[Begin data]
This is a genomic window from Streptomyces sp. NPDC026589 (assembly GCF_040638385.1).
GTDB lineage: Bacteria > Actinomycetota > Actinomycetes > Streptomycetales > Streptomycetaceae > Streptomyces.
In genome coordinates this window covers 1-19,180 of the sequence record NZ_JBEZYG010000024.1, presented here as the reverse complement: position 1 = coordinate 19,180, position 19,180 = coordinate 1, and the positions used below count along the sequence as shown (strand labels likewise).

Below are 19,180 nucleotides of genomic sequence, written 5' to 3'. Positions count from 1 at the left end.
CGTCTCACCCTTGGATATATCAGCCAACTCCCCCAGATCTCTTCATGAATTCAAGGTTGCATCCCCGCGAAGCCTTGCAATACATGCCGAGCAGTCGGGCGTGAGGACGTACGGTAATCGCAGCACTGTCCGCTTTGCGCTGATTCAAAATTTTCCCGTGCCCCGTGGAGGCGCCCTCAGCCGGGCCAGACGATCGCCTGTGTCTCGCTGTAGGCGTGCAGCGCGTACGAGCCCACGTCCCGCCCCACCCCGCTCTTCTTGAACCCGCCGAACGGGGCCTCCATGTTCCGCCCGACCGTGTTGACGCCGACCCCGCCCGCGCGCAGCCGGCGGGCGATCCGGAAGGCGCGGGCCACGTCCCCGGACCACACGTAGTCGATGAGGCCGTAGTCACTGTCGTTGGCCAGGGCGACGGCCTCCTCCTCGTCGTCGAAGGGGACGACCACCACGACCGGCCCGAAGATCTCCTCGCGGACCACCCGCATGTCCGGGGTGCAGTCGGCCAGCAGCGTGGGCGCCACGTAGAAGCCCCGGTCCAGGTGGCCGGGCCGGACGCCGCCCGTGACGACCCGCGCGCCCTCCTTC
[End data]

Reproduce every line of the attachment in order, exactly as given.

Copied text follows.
This is a genomic window from Streptomyces sp. NPDC026589 (assembly GCF_040638385.1).
GTDB lineage: Bacteria > Actinomycetota > Actinomycetes > Streptomycetales > Streptomycetaceae > Streptomyces.
In genome coordinates this window covers 1-19,180 of the sequence record NZ_JBEZYG010000024.1, presented here as the reverse complement: position 1 = coordinate 19,180, position 19,180 = coordinate 1, and the positions used below count along the sequence as shown (strand labels likewise).

Below are 19,180 nucleotides of genomic sequence, written 5' to 3'. Positions count from 1 at the left end.
CGTCTCACCCTTGGATATATCAGCCAACTCCCCCAGATCTCTTCATGAATTCAAGGTTGCATCCCCGCGAAGCCTTGCAATACATGCCGAGCAGTCGGGCGTGAGGACGTACGGTAATCGCAGCACTGTCCGCTTTGCGCTGATTCAAAATTTTCCCGTGCCCCGTGGAGGCGCCCTCAGCCGGGCCAGACGATCGCCTGTGTCTCGCTGTAGGCGTGCAGCGCGTACGAGCCCACGTCCCGCCCCACCCCGCTCTTCTTGAACCCGCCGAACGGGGCCTCCATGTTCCGCCCGACCGTGTTGACGCCGACCCCGCCCGCGCGCAGCCGGCGGGCGATCCGGAAGGCGCGGGCCACGTCCCCGGACCACACGTAGTCGATGAGGCCGTAGTCACTGTCGTTGGCCAGGGCGACGGCCTCCTCCTCGTCGTCGAAGGGGACGACCACCACGACCGGCCCGAAGATCTCCTCGCGGACCACCCGCATGTCCGGGGTGCAGTCGGCCAGCAGCGTGGGCGCCACGTAGAAGCCCCGGTCCAGGTGGCCGGGCCGGACGCCGCCCGTGACGACCCGCGCGCCCTCCTTC